THERE will be shoot-em-ups, racing games, fantasy arcades and sport multi-players.
There will be games from the future which have not yet been released, and games from the ancient past – or, at least, from 1981 when consoles were in their infancy.
There will be Nintendo, Sega and Playstation. And there will be guest appearance from Lara Croft and Batman.
But – parents, listen up – when more than 1,000 youngsters are bashing away at keypads, joy sticks and consoles during a huge gaming festival at Rotherham’s Magna next week, they will be doing something they perhaps don’t realise: they will be learning.
Because this will be the UK’s first ever festival of video game education – and organisers are promising it will inspire disciplines from English to maths, art to drama.
“It’s learning by stealth,” says Mark Hardisty, the Brinsworth Comprehensive School teacher behind the huge event. “We’re showing that video games as an educational tool are just as valid as, for example, literature or theatre.”
How? We’ll get to that shortly.
Firstly, the details of that Games Britannia festival?
More than 1,000 school children will come from across the country (“the furthest away is Dundee”) to the event where there will be 300 gaming stations, 20 keynote speakers and more workshops than you could shake a Nintendo DS at.
Among the specialists offering advice will be Ian Livingstone, life president of Eidos, and Kate Russell from BBC’s Click.
The first five days will be open to schools only. Then, at the weekend, the gaming hall will be opened to the wider public. There is also an adults question time hosted by the British Academy of Film and Television Arts on the Monday.
“The idea is not only to celebrate the strength of the UK games industry and inspire new talent,” says Mark, 38. “It’s also about using these games as a force for good in helping kids develop traditional skills.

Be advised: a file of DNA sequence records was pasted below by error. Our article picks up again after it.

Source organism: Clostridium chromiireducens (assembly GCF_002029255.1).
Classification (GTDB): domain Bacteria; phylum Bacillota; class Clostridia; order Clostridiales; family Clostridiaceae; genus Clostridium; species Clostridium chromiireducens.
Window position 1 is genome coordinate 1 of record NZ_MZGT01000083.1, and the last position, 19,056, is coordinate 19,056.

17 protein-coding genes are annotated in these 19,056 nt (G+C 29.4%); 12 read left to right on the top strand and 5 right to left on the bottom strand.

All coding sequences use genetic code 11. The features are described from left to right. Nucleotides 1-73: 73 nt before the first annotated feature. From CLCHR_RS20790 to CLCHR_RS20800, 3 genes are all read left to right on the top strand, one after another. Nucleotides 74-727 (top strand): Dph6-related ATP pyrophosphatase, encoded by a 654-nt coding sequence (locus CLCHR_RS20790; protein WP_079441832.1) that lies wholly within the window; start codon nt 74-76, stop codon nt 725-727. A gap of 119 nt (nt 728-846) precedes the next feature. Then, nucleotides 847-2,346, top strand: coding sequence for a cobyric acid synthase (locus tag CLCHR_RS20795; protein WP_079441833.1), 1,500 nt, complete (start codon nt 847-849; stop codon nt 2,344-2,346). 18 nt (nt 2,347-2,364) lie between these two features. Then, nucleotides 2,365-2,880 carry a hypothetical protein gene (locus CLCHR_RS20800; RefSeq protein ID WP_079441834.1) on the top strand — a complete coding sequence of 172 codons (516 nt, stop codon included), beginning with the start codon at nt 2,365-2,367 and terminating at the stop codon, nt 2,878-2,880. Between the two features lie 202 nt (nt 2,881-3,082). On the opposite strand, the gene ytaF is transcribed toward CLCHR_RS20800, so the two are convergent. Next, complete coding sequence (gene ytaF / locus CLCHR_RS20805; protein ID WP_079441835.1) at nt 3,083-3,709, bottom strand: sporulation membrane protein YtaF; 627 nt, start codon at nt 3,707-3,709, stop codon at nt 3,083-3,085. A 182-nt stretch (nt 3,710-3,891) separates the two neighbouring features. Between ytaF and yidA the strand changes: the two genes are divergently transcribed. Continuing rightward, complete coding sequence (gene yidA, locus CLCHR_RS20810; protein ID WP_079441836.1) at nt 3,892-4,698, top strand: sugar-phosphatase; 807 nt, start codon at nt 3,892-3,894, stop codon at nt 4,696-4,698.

“Video games get a bad press but they can really inspire young people to be creative. One example is in English. Some video game these days has more text than a novel. That means it’s not only encouraging children to read, if we use it right, it can also encourage them to write creatively themselves.”
It’s an idea Mark first had in 2011, when he held a similar festival for pupils at Brinsworth Comp.
Rotherham Council education bosses thought the scheme so worthwhile they asked him to make it a national event this year. Funding has come from the gaming companies themselves.
“And, stupidly, I said yes,” he says. “I had no idea how much work would be involved but hopefully it will be worthwhile. Will there be a second? We’ll have to see how this one goes but I don’t see why not. We had schools from across the world – from Belgium, Malaysia and Abu Dhabi – inquiring about it with a view to coming to a second event so the possibilities are there.”
Now he just has his consoles crossed everything will go Super (Mario).
Games Britannia runs July 2 – 8. Details at www.gamesbritannia.com